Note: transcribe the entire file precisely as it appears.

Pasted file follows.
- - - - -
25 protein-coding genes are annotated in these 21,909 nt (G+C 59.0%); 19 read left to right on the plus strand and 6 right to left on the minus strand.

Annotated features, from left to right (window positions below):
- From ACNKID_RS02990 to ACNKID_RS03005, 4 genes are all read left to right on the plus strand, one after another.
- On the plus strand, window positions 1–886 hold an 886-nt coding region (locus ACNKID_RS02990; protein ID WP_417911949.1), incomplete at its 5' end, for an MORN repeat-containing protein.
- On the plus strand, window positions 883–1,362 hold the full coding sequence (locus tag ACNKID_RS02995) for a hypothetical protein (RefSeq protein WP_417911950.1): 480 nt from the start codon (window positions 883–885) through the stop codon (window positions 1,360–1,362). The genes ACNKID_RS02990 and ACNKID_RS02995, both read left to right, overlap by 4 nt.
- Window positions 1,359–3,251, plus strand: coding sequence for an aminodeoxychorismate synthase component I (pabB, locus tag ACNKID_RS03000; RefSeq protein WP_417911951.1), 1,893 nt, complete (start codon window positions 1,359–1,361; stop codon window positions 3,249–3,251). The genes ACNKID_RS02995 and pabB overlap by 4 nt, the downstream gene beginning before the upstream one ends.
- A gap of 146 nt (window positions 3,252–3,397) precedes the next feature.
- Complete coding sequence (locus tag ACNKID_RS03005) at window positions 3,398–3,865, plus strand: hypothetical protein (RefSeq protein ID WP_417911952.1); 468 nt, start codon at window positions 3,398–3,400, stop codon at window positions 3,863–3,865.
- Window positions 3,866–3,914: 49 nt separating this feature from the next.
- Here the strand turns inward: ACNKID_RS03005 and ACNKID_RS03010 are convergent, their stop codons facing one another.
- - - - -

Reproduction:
25 protein-coding genes are annotated in these 21,909 nt (G+C 59.0%); 19 read left to right on the plus strand and 6 right to left on the minus strand.

Annotated features, from left to right (window positions below):
- From ACNKID_RS02990 to ACNKID_RS03005, 4 genes are all read left to right on the plus strand, one after another.
- On the plus strand, window positions 1–886 hold an 886-nt coding region (locus ACNKID_RS02990; protein ID WP_417911949.1), incomplete at its 5' end, for an MORN repeat-containing protein.
- On the plus strand, window positions 883–1,362 hold the full coding sequence (locus tag ACNKID_RS02995) for a hypothetical protein (RefSeq protein WP_417911950.1): 480 nt from the start codon (window positions 883–885) through the stop codon (window positions 1,360–1,362). The genes ACNKID_RS02990 and ACNKID_RS02995, both read left to right, overlap by 4 nt.
- Window positions 1,359–3,251, plus strand: coding sequence for an aminodeoxychorismate synthase component I (pabB, locus tag ACNKID_RS03000; RefSeq protein WP_417911951.1), 1,893 nt, complete (start codon window positions 1,359–1,361; stop codon window positions 3,249–3,251). The genes ACNKID_RS02995 and pabB overlap by 4 nt, the downstream gene beginning before the upstream one ends.
- A gap of 146 nt (window positions 3,252–3,397) precedes the next feature.
- Complete coding sequence (locus tag ACNKID_RS03005) at window positions 3,398–3,865, plus strand: hypothetical protein (RefSeq protein ID WP_417911952.1); 468 nt, start codon at window positions 3,398–3,400, stop codon at window positions 3,863–3,865.
- Window positions 3,866–3,914: 49 nt separating this feature from the next.
- Here the strand turns inward: ACNKID_RS03005 and ACNKID_RS03010 are convergent, their stop codons facing one another.